It's not a great time to be Jets QB Mark Sanchez. He just lost his starting job to rookie Geno Smith, he's currently rehabbing from an injury and his career might be on an irreversible downward spiral. In fact, Sanchez might be a better player in "Madden 25" than he is in real life.
NFL simulator "Madden 25" might have rated Sanchez's throwing accuracy a little too high. When the official "Madden 25" player rankings leaked, we noticed that Sanchez had a throwing accuracy rating of 75. Then, we compared that rating to some other quarterbacks and some statistical comparisons that bothered us.
Matt Stafford of the Detroit Lions has a throwing accuracy rating of 80 in "Madden NFL." A 75 throwing accuracy for Sanchez is a little high if "Madden 25" thinks that Stafford has a throwing accuracy of 80. But there's more to it than that.
"Madden NFL" games generally determine their player ratings based on the results and performance of teams and players from the previous NFL season. With that in mind, it's even more puzzling that "Madden 25" rates the throwing accuracy of Sanchez and Stafford so close together.
What's more, "Madden 25" fails to recognize the difference in workload between the two quarterbacks. Last season, Sanchez had a completion percentage of 54.3. Stafford had a completion percentage of 59.8. That's almost a difference of 5 percent, which should add validity to the "Madden 25" throwing accuracy ratings, right? Not exactly.
"Madden 25" doesn't seem to take into account that Stafford had 727 throwing attempts for the Detroit Lions last season, a whoppingly high amount. Sanchez, on the other hand, only had 453 throwing attempts. Stafford threw the ball 274 more times last season than Sanchez did. Assuming that the average starting quarterback throws the football 30 times per game, the difference in workload between Stafford and Sanchez roughly equates to eight full NFL games. There are only 16 games in the entire NFL regular season.
We're fairly certain that if Sanchez had thrown 727 times last season, his completion percentage would be closer to 50 percent than 55 percent. Of course, multiple factors are in play. The Detroit Lions are a much better team offensively. Sanchez didn't have anything resembling the offense that the Lions can put out. Nevertheless, "Madden 25" rates Sanchez and his throwing accuracy way too highly based on the reasons we laid out.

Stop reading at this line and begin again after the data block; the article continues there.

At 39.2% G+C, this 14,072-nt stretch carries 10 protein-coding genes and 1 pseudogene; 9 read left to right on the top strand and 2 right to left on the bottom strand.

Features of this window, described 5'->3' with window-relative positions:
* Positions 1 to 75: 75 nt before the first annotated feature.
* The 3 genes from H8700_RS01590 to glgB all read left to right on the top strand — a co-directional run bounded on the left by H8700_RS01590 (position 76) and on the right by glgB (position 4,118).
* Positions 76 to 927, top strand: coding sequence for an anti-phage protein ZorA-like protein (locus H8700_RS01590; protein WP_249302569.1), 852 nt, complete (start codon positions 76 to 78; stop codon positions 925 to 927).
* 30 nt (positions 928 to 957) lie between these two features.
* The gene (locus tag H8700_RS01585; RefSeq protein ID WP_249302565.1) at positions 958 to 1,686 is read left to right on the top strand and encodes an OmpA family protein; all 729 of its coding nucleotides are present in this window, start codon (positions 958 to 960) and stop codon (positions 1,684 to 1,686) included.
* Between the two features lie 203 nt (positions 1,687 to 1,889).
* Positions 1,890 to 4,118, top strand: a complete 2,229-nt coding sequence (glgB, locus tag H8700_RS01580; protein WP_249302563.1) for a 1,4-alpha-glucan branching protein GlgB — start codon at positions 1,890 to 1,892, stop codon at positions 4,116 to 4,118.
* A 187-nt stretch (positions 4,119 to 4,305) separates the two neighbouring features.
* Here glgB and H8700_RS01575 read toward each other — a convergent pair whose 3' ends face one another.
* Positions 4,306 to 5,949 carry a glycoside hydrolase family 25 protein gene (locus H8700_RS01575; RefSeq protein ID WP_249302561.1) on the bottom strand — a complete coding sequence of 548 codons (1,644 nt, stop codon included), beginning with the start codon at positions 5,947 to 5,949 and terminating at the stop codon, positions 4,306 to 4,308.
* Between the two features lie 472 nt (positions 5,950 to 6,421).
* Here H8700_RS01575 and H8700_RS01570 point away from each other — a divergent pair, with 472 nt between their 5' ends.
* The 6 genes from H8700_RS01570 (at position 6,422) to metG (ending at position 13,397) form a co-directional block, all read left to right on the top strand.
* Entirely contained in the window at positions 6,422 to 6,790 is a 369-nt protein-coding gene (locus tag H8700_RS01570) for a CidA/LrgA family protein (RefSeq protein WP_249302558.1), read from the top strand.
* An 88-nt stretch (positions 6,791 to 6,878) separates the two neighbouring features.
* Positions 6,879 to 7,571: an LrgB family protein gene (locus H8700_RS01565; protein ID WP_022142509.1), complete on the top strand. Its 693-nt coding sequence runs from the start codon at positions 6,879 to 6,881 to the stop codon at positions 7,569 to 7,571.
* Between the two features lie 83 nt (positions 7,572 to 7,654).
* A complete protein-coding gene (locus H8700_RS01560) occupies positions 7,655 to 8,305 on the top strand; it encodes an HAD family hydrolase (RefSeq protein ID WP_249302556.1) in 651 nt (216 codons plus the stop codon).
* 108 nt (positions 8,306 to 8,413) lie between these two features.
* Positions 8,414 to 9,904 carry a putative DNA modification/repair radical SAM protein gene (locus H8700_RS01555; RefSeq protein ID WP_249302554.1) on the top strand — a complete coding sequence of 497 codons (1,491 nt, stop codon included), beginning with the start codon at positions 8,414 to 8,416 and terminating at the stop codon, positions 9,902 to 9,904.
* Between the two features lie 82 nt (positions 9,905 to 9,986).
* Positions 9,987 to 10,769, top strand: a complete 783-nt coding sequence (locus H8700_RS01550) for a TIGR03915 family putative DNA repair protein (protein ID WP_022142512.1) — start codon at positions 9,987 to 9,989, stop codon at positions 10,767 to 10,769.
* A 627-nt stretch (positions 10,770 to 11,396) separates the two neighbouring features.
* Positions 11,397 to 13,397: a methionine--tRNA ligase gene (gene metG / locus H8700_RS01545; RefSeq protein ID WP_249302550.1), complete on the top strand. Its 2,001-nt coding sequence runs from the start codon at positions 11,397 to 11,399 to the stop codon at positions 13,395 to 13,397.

Further proof that "Madden 25" doesn't take workload into account when it comes to quantifying player attribute ratings lies within the ratings of Shaun Hill, the Detroit Lions backup quarterback. Hill had a grand total of 13 throwing attempts last season. That's about half an NFL game worth of work. He did complete 76.9 percent of his passes, but there's no way you can compare Hill's workload with Stafford or Sanchez and their workload.
Meanwhile, if you compare the throwing accuracy rating of Hill with Sanchez and Stafford, "Madden 25" considers Hill to be more a accurate quarterback than the other two. "Madden 25" rates his throwing accuracy at 85.
That just makes no sense.
What do you think? Sound off in the comments below.
I cover video games, tech, privacy issues and more for IBT. Prior to joining the staff, I wrote for Major League Baseball, Computer Shopper and other publications. I earned...
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